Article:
Techniques such as gating and breath holding have allowed physicians to deliver much higher doses of radiation in as few as three to five sessions with a procedure called stereotactic body radiation therapy (SBRT). This alternative treatment for liver cancer has been shown to be more effective than conventional radiation therapy, with tumor control ranging from 70 percent to 100 percent 18 months after treatment, with very low rates of side effects that are generally mild.7 Slightly better tumor control has been reported for smaller tumors8 and metastatic lesions.9 Although SBRT enables doctors to spare more normal liver tissue than conventional methods, it still typically requires large margins around tumors to ensure that the radiation is delivered to the tumor and to account for the inaccuracies of gating and breath holding.
Radiosurgery devices, such as the CyberKnife Robotic Radiosurgery System, offer patients a new option for liver cancer treatment. The CyberKnife System can deliver high doses of radiation with extreme accuracy because of its ability to track the location liver tumors in real-time during treatment. The CyberKnife System uses the Synchrony® Respiratory Tracking System to track tumor motion as patients breathe normally, and adjusts the radiation beam accordingly. The Synchrony System correlates the rise and fall of the chest with the actual location of the tumor in X-ray images. As a result, during CyberKnife treatment, patients can lie comfortably and breathe normally without any frames, and are not asked to hold their breath or perform any complex breathing maneuvers. The Synchrony System can track moving targets with an accuracy of 1 millimeter or better, which allows clinicians to deliver radiation precisely to the tumor and limit exposure to healthy surrounding tissue.10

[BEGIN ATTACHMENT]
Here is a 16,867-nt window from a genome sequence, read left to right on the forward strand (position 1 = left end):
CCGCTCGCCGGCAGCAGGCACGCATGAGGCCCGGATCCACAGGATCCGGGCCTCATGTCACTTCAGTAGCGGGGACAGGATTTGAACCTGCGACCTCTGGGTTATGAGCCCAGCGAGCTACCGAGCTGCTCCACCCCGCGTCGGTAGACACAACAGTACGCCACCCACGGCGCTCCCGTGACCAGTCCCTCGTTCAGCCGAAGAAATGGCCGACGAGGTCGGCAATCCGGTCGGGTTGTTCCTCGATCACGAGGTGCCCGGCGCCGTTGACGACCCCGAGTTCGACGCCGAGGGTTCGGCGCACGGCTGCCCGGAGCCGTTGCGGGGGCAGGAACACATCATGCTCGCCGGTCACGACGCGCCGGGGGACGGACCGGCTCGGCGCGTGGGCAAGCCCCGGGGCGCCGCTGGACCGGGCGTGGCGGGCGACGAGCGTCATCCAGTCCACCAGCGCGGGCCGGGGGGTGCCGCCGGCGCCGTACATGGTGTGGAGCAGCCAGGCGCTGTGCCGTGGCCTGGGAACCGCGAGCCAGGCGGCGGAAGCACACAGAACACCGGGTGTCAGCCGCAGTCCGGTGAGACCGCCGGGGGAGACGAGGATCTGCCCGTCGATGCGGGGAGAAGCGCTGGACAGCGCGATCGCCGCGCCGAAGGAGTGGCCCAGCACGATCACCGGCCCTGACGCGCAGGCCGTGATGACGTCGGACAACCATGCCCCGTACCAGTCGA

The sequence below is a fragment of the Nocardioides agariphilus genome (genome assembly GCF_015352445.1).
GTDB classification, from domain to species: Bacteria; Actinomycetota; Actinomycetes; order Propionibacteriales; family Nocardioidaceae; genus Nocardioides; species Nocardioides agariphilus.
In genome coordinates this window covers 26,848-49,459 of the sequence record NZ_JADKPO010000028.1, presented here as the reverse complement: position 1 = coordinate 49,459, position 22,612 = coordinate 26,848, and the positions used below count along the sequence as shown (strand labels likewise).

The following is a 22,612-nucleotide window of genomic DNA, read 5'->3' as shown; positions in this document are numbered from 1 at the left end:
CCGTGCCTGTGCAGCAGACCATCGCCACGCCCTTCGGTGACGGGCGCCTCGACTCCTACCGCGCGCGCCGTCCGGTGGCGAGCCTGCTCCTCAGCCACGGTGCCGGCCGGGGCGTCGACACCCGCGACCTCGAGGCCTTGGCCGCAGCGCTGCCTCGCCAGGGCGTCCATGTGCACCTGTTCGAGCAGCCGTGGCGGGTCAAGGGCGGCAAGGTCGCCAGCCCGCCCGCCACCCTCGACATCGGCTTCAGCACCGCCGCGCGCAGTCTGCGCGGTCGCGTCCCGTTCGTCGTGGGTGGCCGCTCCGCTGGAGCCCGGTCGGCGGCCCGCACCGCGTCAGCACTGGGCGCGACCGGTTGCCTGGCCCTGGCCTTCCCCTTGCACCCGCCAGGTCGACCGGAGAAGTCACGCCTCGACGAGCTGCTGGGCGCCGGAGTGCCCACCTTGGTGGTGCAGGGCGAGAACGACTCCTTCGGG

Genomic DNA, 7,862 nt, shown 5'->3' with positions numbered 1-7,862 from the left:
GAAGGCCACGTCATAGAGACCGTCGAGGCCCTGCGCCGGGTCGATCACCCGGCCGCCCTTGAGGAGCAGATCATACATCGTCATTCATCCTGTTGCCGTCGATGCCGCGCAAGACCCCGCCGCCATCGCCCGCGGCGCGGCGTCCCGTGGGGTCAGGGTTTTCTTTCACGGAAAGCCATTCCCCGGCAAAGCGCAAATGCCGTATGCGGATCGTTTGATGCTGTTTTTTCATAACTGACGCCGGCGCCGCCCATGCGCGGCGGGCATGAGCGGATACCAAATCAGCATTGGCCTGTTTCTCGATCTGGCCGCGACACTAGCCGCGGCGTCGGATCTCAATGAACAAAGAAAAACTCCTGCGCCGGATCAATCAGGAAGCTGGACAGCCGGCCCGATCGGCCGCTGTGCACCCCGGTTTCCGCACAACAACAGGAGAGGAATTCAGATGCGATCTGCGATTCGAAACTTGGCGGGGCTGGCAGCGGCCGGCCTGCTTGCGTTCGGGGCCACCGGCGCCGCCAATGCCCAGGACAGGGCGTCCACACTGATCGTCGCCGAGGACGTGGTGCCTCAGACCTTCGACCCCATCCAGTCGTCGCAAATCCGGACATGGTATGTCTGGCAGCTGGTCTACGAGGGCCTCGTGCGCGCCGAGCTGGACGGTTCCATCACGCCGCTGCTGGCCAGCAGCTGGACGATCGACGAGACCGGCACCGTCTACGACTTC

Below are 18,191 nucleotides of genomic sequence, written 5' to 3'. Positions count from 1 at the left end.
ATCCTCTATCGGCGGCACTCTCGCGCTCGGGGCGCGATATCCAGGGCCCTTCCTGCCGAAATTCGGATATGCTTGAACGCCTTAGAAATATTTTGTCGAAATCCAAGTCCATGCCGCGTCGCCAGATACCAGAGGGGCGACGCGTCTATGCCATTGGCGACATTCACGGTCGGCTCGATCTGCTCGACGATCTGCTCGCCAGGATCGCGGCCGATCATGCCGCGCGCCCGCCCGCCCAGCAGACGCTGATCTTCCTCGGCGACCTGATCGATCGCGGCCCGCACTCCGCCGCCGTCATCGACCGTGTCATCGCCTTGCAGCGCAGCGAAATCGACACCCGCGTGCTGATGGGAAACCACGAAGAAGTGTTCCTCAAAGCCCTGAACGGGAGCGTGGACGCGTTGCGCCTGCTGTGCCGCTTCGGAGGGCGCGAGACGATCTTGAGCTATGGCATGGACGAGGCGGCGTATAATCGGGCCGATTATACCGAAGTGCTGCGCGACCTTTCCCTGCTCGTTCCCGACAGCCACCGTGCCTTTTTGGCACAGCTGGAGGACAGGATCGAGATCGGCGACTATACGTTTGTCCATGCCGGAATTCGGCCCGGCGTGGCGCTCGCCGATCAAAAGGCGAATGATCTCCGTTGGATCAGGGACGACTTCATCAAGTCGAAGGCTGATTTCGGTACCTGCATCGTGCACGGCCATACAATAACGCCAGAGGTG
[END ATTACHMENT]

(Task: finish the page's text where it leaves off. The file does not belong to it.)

Chemotherapy is used when cancer cells are thought to be located throughout the body or they are present in a patient’s blood or other fluids, which is often the case with metastatic tumors and advanced-stage liver cancer. Chemotherapy medication is delivered orally or through an IV, and is given to a patient either as the sole treatment or in combination with other types of liver cancer treatment. Chemotherapy affects both normal tissue and the cancer cells, so patients may experience side effects, such as severe nausea and vomiting, infections, fatigue and weight loss. Chemotherapy has not provided clinical benefit or prolonged survival for patients with advanced primary liver cancer11 and randomized trials have not shown any benefit of neoadjuvant therapy, a treatment that's given first to help make the next treatment step go more smoothly, or adjuvant systemictherapy, which is a type of treatment given after surgery to target the entire body in hopes of destroying any cancer cells that may have traveled to distant body parts, but are below the level of clinical detection.12 HCC remains a highly lethal disease that is resistant to traditional cytotoxic chemotherapy. The last 30 years of chemotherapy clinical trials for advanced HCC have repeatedly failed to demonstrate any survival benefit for a long list of drugs. However a survival advantage was recently established for sorafenib, instituting a new standard of care for inoperable HCC.13